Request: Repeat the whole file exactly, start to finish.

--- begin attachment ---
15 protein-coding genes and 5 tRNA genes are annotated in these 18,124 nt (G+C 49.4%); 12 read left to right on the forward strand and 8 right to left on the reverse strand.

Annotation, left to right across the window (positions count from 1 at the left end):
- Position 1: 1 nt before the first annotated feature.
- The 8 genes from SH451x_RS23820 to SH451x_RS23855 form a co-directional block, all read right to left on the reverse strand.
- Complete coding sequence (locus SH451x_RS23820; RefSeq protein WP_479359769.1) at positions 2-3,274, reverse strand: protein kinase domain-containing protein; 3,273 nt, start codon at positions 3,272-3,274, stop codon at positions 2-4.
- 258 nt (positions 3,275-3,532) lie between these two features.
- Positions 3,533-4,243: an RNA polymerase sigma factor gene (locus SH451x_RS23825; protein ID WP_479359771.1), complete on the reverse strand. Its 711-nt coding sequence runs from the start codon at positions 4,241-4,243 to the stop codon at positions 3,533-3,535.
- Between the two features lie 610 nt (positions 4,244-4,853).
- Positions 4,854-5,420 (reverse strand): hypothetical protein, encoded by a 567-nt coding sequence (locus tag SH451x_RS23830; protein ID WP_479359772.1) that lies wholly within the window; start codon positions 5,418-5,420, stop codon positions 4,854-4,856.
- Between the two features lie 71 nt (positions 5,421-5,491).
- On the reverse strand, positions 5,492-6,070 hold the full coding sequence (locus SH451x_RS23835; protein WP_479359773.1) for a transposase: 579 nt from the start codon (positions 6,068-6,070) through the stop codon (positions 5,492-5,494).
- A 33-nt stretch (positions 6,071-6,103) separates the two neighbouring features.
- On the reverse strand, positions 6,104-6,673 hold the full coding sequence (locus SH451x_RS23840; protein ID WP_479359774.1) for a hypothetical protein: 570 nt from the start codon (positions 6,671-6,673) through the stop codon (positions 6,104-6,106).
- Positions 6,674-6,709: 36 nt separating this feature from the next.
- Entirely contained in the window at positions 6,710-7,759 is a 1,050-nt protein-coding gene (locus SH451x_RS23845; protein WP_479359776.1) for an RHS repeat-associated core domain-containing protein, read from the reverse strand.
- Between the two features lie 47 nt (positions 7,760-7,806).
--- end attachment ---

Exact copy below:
15 protein-coding genes and 5 tRNA genes are annotated in these 18,124 nt (G+C 49.4%); 12 read left to right on the forward strand and 8 right to left on the reverse strand.

Annotation, left to right across the window (positions count from 1 at the left end):
- Position 1: 1 nt before the first annotated feature.
- The 8 genes from SH451x_RS23820 to SH451x_RS23855 form a co-directional block, all read right to left on the reverse strand.
- Complete coding sequence (locus SH451x_RS23820; RefSeq protein WP_479359769.1) at positions 2-3,274, reverse strand: protein kinase domain-containing protein; 3,273 nt, start codon at positions 3,272-3,274, stop codon at positions 2-4.
- 258 nt (positions 3,275-3,532) lie between these two features.
- Positions 3,533-4,243: an RNA polymerase sigma factor gene (locus SH451x_RS23825; protein ID WP_479359771.1), complete on the reverse strand. Its 711-nt coding sequence runs from the start codon at positions 4,241-4,243 to the stop codon at positions 3,533-3,535.
- Between the two features lie 610 nt (positions 4,244-4,853).
- Positions 4,854-5,420 (reverse strand): hypothetical protein, encoded by a 567-nt coding sequence (locus tag SH451x_RS23830; protein ID WP_479359772.1) that lies wholly within the window; start codon positions 5,418-5,420, stop codon positions 4,854-4,856.
- Between the two features lie 71 nt (positions 5,421-5,491).
- On the reverse strand, positions 5,492-6,070 hold the full coding sequence (locus SH451x_RS23835; protein WP_479359773.1) for a transposase: 579 nt from the start codon (positions 6,068-6,070) through the stop codon (positions 5,492-5,494).
- A 33-nt stretch (positions 6,071-6,103) separates the two neighbouring features.
- On the reverse strand, positions 6,104-6,673 hold the full coding sequence (locus SH451x_RS23840; protein ID WP_479359774.1) for a hypothetical protein: 570 nt from the start codon (positions 6,671-6,673) through the stop codon (positions 6,104-6,106).
- Positions 6,674-6,709: 36 nt separating this feature from the next.
- Entirely contained in the window at positions 6,710-7,759 is a 1,050-nt protein-coding gene (locus SH451x_RS23845; protein WP_479359776.1) for an RHS repeat-associated core domain-containing protein, read from the reverse strand.
- Between the two features lie 47 nt (positions 7,760-7,806).